admirably as she drew a great deal of water, and everything was prepared for high speed in case of a gale.
Mr Fogg and Aouda descended into the cabin at midnight, having been already preceded by Fix, who had lain down on one of the cots. The pilot and crew remained on deck all night.
At sunrise the next day, which was November 8th, the boat had made more than one hundred miles.
The log indicated a mean speed of between eight and nine miles. The `Tankadere' still carried all sail, and was accomplishing her greatest capacity of speed. If the wind held as it was, the chances would be in her favour. During the day she kept along the coast, where the currents were favourable; the coast, irregular in profile, and visible sometimes across the clearings, was at most five miles distant. The sea was less boisterous, since the wind came off land - a fortunate circumstance for the boat, which would suffer, owing to its small tonnage, by a heavy surge on the sea.
The breeze subsided a little towards noon, and set in from the south-west. The pilot put up his poles, but took them down again within two hours, as the wind freshened up anew.
Mr Fogg and Aouda, happily unaffected by the roughness of the sea, ate with good appetite, Fix being invited to share their repast, which he accepted with secret chagrin. To travel at this man's expense and live upon his provisions was not palatable to him. Still, he was obliged to eat, and so he ate.
When the meal was over, he took Mr Fogg apart, and said, `Sir,' - this `sir' scorched his lips, and he had to control himself to avoid collaring this `gentleman' - `sir, you have been very kind to give me a passage on this boat. But, though my means will not admit of my expending them as freely as you, I must ask to pay my share--'
`Let us not speak of that, sir,' replied Mr Fogg.
`But, if I insist--'
`No, sir,' repeated Mr Fogg, in a tone which did not admit of a reply. `This enters into my general expenses.'
Fix, as he bowed, had a stifled feeling, and going forward, where he ensconced himself, did not open his mouth for the rest of the day.
Meanwhile they were progressing famously, and John Bunsby was in high hope. He several times assured Mr Fogg that they would reach Shanghai in time; to which that gentleman responded that he counted upon it. The crew set to work in good earnest, inspired by the reward to be gained. There was not a sheet which was not tightened, not a sail which was not vigorously hoisted; not a lurch could be charged to the man at the helm. They worked as desperately as if they were contesting in a Royal Yacht regatta.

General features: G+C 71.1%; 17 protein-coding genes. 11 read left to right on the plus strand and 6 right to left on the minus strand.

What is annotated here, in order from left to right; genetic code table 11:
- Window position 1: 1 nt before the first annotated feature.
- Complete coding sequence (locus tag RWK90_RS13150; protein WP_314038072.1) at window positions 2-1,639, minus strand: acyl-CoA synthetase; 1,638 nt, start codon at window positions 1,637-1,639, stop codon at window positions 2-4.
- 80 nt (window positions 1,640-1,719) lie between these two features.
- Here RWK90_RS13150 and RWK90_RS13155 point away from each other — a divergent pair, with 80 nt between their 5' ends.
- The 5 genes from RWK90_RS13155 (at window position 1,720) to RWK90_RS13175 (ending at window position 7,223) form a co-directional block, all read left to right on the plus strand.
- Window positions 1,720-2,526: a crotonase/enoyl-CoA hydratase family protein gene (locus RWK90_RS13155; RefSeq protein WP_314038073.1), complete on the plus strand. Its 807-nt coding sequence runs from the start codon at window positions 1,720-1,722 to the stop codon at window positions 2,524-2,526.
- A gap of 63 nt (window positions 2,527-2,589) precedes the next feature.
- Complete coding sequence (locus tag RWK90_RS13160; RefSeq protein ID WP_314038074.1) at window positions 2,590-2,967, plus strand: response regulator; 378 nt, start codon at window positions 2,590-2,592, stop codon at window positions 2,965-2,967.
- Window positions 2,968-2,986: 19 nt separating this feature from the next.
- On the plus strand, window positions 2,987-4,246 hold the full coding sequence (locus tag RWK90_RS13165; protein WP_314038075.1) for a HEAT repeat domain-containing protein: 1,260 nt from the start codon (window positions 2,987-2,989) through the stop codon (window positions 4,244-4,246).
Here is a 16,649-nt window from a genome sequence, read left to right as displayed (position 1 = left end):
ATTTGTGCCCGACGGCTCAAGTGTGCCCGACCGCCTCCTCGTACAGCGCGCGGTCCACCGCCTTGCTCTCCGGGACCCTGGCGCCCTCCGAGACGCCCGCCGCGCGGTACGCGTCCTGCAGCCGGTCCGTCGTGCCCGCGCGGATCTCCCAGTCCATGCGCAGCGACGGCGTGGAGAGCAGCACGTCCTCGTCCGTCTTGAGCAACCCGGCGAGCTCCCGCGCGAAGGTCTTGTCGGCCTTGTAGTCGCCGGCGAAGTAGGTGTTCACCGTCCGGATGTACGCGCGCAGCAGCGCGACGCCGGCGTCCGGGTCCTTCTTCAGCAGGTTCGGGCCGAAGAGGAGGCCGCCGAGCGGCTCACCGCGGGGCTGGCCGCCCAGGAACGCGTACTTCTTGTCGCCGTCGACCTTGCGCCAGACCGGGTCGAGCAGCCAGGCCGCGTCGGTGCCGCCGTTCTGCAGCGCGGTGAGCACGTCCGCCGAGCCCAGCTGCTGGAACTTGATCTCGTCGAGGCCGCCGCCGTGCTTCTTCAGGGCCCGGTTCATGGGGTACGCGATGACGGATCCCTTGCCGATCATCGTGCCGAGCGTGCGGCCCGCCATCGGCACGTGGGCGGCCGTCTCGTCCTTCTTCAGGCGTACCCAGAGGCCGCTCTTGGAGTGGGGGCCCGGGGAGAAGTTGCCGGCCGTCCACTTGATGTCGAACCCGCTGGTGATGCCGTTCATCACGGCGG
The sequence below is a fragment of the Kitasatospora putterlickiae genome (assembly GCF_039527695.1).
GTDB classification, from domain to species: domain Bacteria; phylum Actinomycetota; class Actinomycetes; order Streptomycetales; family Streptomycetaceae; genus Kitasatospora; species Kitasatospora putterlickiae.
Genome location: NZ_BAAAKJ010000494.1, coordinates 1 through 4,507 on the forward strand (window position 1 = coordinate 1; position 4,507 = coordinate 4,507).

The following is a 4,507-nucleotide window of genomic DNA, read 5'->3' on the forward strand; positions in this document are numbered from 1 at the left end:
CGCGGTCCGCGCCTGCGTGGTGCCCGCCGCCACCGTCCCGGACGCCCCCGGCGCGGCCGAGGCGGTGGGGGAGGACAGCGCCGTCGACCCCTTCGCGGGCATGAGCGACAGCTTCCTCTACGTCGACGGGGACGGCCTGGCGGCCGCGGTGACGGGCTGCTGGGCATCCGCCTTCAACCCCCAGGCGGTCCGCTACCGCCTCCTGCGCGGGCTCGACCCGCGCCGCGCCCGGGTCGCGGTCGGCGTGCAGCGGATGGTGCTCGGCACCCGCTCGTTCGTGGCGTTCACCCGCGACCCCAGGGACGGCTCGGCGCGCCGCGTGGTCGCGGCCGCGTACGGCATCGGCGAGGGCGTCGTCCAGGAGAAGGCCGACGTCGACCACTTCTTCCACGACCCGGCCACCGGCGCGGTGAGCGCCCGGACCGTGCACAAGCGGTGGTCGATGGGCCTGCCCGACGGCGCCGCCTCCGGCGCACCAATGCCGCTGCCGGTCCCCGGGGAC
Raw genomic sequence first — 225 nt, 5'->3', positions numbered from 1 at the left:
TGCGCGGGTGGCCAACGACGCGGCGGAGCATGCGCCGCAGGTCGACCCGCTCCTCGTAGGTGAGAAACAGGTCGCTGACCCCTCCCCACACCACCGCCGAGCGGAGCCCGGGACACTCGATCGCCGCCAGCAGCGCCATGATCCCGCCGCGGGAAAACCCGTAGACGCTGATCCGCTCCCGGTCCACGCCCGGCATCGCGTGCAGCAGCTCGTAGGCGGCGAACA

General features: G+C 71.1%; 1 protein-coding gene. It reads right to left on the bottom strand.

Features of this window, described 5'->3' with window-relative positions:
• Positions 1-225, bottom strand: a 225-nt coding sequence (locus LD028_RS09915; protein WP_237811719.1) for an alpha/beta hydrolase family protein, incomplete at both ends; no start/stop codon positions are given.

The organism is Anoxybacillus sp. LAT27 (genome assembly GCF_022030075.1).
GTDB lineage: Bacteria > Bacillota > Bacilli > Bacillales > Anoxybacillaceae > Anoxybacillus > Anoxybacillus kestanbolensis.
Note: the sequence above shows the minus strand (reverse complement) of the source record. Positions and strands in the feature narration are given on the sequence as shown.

By evening, the log showed that two hundred and twenty miles had been accomplished from Hong Kong, and Mr Fogg might hope that he would be able to reach Yokohama without recording any delay in his journal; in which case, the only misadventure which had overtaken him since he left London would not seriously affect his journey.
The `Tankadere' entered the Straits of Fo-Kien, which separate the island of Formosa from the Chinese coast, in the small hours of the night, and crossed the Tropic of Cancer. The sea was very rough in the straits, full of eddies formed by the counter currents, and the chopping waves broke her course, whilst it became very difficult to stand on deck.
At daybreak the wind began to blow hard again, and the heavens seemed to predict a gale. The barometer announced a speedy change, the mercury rising and falling capriciously; the sea also, in the south-east, raised long surges which indicated a tempest. The sun had set the evening before in a red mist, in the midst of the phosphorescent scintillations of the ocean.
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